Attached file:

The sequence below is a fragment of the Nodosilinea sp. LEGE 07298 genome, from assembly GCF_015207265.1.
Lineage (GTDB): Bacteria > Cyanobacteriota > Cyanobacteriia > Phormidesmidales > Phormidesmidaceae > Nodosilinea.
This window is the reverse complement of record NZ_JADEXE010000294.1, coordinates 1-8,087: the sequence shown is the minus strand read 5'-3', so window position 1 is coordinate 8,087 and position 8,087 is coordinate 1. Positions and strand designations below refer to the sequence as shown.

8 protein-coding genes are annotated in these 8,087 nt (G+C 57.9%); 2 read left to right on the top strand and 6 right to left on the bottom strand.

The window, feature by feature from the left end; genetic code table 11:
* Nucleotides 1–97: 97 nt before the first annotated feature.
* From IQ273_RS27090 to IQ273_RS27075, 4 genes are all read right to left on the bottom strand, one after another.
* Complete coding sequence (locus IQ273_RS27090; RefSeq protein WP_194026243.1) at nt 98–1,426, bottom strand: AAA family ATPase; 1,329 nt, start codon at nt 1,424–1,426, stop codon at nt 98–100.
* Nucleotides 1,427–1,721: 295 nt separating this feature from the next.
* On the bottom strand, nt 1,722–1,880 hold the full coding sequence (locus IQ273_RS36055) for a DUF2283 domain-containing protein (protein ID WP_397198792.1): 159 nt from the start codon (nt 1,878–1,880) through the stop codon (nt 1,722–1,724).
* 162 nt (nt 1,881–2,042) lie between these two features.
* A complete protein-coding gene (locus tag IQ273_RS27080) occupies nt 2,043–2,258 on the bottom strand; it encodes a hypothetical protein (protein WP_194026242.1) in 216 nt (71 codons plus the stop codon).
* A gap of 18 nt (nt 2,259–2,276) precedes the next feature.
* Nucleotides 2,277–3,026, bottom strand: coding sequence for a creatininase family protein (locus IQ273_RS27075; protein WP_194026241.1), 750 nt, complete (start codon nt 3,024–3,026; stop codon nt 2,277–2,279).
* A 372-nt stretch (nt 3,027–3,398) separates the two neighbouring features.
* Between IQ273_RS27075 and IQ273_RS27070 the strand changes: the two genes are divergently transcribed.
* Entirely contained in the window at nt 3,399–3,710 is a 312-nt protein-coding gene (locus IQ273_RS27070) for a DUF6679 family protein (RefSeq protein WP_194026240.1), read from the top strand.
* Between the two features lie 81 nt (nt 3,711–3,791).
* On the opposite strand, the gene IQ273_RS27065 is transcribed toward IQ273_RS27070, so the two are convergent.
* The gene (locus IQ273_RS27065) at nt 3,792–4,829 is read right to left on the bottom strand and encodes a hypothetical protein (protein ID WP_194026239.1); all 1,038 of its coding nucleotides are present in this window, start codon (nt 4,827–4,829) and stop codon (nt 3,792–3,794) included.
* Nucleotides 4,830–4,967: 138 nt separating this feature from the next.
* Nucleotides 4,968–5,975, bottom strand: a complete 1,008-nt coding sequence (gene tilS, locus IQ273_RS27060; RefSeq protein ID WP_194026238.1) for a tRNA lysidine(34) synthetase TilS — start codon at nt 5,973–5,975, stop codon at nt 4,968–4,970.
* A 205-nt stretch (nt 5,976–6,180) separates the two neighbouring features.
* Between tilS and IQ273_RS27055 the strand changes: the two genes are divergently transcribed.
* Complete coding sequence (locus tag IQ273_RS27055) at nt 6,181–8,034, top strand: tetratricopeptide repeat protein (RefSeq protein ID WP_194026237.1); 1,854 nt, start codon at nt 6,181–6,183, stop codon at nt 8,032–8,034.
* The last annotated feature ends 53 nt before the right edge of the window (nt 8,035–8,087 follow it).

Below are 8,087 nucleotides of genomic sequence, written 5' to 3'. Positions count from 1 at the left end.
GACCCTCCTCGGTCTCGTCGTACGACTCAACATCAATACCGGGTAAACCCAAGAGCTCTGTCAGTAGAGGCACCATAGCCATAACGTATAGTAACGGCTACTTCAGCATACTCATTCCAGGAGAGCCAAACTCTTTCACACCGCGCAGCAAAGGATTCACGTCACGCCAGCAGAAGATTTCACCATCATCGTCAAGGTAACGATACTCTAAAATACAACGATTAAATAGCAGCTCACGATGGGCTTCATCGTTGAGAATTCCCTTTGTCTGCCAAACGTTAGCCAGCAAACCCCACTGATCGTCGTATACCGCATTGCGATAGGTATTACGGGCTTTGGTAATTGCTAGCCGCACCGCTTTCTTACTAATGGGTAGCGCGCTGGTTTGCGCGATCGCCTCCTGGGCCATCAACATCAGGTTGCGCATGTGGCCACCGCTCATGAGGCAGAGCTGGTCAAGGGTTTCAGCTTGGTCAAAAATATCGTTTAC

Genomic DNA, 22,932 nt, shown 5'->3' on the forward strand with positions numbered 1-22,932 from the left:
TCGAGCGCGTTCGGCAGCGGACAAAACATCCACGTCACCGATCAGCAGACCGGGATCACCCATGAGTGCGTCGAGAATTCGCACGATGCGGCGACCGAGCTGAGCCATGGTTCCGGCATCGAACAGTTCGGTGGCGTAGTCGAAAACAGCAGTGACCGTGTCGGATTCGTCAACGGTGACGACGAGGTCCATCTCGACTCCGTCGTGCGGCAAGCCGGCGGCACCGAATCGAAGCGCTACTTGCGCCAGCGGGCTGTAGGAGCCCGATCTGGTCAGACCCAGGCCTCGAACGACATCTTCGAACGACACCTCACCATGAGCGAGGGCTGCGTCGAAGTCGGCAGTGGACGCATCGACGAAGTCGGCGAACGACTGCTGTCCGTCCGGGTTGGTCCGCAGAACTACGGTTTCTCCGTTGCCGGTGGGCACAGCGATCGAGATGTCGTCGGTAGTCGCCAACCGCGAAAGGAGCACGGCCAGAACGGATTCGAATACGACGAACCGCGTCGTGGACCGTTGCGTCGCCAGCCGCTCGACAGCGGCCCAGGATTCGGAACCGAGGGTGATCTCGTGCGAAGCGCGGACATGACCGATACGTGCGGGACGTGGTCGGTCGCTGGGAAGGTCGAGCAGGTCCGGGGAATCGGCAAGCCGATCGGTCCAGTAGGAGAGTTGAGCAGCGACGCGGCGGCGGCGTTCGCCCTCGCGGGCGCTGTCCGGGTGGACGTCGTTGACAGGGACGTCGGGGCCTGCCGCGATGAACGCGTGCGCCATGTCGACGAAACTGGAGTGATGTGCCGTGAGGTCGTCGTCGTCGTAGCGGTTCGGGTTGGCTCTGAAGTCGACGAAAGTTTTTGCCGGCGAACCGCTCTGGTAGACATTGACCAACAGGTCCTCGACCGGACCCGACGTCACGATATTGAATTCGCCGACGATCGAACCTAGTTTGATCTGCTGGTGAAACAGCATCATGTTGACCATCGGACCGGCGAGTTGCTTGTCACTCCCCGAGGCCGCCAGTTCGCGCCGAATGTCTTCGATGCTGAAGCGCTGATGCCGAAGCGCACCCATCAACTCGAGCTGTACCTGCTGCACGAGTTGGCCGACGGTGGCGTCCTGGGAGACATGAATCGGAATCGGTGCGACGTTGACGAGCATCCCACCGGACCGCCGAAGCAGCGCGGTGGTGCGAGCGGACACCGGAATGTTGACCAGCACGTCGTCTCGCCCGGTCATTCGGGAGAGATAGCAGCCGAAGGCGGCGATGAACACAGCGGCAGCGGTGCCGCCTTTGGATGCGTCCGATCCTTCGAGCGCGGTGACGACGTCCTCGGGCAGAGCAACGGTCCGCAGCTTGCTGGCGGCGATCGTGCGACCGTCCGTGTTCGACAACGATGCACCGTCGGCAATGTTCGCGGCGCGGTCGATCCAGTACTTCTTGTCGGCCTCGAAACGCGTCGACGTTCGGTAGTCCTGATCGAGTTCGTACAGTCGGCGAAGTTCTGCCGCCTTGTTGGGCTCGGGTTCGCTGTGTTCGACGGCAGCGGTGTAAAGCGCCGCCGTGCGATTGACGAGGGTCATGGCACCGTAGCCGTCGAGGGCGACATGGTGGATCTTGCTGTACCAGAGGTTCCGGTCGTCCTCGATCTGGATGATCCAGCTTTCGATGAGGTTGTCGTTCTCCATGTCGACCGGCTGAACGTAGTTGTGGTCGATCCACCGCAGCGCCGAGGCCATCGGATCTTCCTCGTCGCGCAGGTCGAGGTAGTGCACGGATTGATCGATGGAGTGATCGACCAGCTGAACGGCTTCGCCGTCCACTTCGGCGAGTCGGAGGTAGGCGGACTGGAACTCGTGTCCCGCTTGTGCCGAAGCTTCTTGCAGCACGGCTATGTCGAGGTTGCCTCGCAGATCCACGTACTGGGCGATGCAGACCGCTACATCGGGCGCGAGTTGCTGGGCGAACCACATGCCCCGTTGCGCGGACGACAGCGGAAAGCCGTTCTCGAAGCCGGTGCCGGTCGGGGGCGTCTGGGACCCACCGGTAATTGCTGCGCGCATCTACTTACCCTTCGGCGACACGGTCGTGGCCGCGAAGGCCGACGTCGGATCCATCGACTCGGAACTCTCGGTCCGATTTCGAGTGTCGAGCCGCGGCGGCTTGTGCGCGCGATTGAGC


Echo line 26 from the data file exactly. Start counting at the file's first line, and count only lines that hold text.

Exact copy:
* The last annotated feature ends 53 nt before the right edge of the window (nt 8,035–8,087 follow it).